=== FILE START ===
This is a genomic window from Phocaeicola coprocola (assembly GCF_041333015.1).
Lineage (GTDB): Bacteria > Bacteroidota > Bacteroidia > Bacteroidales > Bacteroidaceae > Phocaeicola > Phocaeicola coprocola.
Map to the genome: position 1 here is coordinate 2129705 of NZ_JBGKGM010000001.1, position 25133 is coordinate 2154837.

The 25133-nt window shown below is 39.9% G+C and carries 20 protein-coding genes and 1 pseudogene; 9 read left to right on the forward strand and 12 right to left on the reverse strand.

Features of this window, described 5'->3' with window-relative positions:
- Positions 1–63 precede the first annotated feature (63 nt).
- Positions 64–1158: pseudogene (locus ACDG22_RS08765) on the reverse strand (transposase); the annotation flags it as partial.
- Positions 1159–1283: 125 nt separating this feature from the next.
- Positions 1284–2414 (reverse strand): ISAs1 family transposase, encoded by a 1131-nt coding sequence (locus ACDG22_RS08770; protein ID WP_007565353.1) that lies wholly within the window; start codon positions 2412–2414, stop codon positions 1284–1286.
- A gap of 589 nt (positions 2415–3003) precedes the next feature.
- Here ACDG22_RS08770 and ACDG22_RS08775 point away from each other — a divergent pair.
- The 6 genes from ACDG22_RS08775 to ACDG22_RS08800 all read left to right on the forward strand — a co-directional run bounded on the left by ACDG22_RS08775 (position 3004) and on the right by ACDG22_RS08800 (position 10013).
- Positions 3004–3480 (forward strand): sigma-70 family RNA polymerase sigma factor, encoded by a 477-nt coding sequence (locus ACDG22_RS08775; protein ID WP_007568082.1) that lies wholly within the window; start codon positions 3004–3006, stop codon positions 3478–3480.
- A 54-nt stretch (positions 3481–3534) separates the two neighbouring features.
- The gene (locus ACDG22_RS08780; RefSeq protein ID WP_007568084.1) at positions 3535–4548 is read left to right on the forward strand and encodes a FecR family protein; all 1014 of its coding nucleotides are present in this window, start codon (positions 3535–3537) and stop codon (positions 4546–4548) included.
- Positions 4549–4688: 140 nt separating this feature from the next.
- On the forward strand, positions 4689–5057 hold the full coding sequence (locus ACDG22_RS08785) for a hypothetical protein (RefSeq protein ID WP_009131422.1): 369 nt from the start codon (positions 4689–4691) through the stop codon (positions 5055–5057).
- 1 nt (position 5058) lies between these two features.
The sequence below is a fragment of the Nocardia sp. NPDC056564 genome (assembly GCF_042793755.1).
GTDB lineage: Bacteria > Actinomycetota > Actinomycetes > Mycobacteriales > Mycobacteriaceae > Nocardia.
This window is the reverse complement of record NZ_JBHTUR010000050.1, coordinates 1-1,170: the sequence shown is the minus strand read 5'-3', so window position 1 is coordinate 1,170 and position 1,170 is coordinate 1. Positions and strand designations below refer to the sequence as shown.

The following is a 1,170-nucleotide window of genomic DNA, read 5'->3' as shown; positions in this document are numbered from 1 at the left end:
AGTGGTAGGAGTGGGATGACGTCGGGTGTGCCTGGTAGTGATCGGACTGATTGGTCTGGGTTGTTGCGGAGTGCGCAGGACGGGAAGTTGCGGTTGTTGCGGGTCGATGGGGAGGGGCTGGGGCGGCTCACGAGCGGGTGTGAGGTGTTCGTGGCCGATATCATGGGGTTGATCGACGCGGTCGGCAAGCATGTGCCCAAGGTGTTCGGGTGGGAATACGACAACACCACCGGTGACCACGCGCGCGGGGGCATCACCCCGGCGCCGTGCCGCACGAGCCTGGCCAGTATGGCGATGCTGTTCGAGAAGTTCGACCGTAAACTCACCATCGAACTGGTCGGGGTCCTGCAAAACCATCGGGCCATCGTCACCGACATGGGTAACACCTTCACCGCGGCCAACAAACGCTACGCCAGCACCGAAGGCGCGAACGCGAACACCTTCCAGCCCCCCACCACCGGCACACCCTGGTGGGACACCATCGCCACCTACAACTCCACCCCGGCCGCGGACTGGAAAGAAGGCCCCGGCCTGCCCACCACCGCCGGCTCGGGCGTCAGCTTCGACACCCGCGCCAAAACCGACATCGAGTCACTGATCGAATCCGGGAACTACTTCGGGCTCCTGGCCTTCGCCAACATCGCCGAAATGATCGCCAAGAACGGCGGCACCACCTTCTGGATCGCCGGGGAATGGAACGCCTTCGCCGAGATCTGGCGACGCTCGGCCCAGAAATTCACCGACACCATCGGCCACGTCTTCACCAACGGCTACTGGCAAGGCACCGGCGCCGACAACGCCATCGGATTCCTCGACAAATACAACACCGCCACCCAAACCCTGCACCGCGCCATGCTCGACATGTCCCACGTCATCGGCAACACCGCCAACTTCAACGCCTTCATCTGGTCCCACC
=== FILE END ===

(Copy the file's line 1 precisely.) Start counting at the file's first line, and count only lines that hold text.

This is a genomic window from Phocaeicola coprocola (assembly GCF_041333015.1).